I would say, however, the answer to the question is visibility. Be it playlisting or promotion, women in drill are simply not seen or heard as much by the wider public. But why is this? The industry has always been filled with outstanding female artists with a prolific output, and yet in 2023 just 13% of UK headliners at the top 50 festivals were women, demonstrating the vital need for platforms like The F-List, an online directory of female and gender minority musicians available to play at festivals, and Keychange, an organisation challenging events to achieve gender parity across their whole lineups, rather than just securing female headliners. 

The limited mainstream representation of women in drill is bound to have an impact on the next generation of artists and listeners in and beyond the genre. The “see it to be it” pipeline is pretty bleak, with a 2020 study into UK music reporting that women make up just 5.36% of the total musicians signed to UK Grime labels. It’s a pretty shocking statistic, and one that demonstrates the clear disparity between the number of young women and gender diverse people who are interested in music in adolescence, and those who make it into the industry. As an example – female students consistently outperform male students in music GCSEs, with 55% of young women achieving A*-C grades in 2019 – and yet 82% of CEOs in the UK music industry are male. Why is that?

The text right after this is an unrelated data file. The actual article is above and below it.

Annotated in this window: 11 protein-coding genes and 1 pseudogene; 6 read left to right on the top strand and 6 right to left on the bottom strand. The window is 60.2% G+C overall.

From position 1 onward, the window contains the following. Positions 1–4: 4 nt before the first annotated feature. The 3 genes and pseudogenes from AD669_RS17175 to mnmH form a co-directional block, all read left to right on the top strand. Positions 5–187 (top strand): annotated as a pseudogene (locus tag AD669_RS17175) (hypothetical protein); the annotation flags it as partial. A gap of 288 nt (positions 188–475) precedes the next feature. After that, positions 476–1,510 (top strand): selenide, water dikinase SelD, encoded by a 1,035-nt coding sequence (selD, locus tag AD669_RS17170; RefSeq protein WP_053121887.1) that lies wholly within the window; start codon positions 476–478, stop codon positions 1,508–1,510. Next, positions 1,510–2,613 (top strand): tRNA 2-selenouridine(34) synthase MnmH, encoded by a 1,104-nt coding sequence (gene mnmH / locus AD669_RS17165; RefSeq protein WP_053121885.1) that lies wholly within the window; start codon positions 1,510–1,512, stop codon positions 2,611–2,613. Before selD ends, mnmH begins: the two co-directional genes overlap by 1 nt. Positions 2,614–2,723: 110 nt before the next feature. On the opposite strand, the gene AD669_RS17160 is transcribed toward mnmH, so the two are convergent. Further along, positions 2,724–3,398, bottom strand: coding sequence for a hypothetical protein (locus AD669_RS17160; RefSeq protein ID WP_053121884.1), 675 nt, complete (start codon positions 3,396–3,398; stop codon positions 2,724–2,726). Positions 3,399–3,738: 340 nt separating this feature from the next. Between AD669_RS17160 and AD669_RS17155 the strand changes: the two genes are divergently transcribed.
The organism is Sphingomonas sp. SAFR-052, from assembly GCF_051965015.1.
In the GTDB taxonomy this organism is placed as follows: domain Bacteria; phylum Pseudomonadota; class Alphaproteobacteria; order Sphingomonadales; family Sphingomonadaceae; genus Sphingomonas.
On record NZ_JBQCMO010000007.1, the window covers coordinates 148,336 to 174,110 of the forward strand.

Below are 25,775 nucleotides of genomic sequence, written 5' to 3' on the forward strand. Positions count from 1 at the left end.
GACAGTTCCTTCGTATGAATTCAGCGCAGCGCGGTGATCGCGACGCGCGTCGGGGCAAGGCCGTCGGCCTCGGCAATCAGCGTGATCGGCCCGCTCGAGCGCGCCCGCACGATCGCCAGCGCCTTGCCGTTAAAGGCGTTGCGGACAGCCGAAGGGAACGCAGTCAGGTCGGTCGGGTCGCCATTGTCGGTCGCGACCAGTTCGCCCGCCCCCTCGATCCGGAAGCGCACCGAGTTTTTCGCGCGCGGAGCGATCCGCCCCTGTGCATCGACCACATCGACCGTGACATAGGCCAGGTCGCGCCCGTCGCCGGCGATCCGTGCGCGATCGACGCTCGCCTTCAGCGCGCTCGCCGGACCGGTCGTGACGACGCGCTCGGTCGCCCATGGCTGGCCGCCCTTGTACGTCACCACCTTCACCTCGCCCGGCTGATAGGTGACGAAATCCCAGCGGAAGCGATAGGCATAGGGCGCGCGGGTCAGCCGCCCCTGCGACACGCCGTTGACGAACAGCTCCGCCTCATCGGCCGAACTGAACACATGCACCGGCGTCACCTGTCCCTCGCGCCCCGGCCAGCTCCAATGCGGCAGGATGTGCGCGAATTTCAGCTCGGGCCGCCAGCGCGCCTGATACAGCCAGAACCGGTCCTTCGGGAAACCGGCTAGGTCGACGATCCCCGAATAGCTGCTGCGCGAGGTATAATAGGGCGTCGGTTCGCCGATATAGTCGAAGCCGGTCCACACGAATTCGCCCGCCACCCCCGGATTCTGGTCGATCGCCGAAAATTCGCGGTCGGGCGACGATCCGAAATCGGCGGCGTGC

This commercial success both on and off the stage is easier to reach for some than others. Gender, race, class, and colourism all play a huge part in how artists are received by the industry, not to mention other protected characteristics that come into play like disability, religion, or national origin. The intersection of marginalised identities and the privilege some demographics experience is stark, with gender, generational wealth, and proximity to whiteness playing a heavy hand in the likelihood of artists reaching conventional success. 

A 2020 study observed a number of factors that might act as a barrier to women finding success in the industry, with unconscious bias, sexism, harassment, and lack of role models all playing their part in the gender imbalance. In 2018, The Incorporated Society of Musicians published a survey of discrimination in the music sector called Dignity at Work, reporting that 47% of respondents had experienced sexual harassment, inappropriate behaviour, or discrimination in the industry. It’s no wonder that women in drill aren’t as visible in a mainstream and conventional context, a genre commercially dominated by male voices. Women are routinely discriminated against on account of their gender and other intersecting identities – but we are all subject to the same petty, sinister machine; the patriarchy.